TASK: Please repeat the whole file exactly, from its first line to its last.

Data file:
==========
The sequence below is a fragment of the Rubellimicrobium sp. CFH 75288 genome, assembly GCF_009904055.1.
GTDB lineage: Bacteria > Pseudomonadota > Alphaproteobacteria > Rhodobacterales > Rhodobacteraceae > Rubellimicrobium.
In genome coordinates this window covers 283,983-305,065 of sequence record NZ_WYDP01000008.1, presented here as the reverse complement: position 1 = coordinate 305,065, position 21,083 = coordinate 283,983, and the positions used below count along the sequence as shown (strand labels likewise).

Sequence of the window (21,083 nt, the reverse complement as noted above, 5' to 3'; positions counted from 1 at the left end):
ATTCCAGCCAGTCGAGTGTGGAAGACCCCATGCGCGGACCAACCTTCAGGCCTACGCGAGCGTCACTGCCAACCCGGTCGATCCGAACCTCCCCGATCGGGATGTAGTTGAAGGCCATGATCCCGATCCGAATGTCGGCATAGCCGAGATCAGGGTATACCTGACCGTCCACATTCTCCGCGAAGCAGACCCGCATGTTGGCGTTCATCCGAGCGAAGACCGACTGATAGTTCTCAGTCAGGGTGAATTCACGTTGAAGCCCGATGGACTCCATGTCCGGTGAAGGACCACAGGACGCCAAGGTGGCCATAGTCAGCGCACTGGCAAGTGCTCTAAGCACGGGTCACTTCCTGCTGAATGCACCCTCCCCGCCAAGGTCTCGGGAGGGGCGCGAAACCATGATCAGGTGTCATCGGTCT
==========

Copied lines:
The sequence below is a fragment of the Rubellimicrobium sp. CFH 75288 genome, assembly GCF_009904055.1.
GTDB lineage: Bacteria > Pseudomonadota > Alphaproteobacteria > Rhodobacterales > Rhodobacteraceae > Rubellimicrobium.
In genome coordinates this window covers 283,983-305,065 of sequence record NZ_WYDP01000008.1, presented here as the reverse complement: position 1 = coordinate 305,065, position 21,083 = coordinate 283,983, and the positions used below count along the sequence as shown (strand labels likewise).

Sequence of the window (21,083 nt, the reverse complement as noted above, 5' to 3'; positions counted from 1 at the left end):
ATTCCAGCCAGTCGAGTGTGGAAGACCCCATGCGCGGACCAACCTTCAGGCCTACGCGAGCGTCACTGCCAACCCGGTCGATCCGAACCTCCCCGATCGGGATGTAGTTGAAGGCCATGATCCCGATCCGAATGTCGGCATAGCCGAGATCAGGGTATACCTGACCGTCCACATTCTCCGCGAAGCAGACCCGCATGTTGGCGTTCATCCGAGCGAAGACCGACTGATAGTTCTCAGTCAGGGTGAATTCACGTTGAAGCCCGATGGACTCCATGTCCGGTGAAGGACCACAGGACGCCAAGGTGGCCATAGTCAGCGCACTGGCAAGTGCTCTAAGCACGGGTCACTTCCTGCTGAATGCACCCTCCCCGCCAAGGTCTCGGGAGGGGCGCGAAACCATGATCAGGTGTCATCGGTCT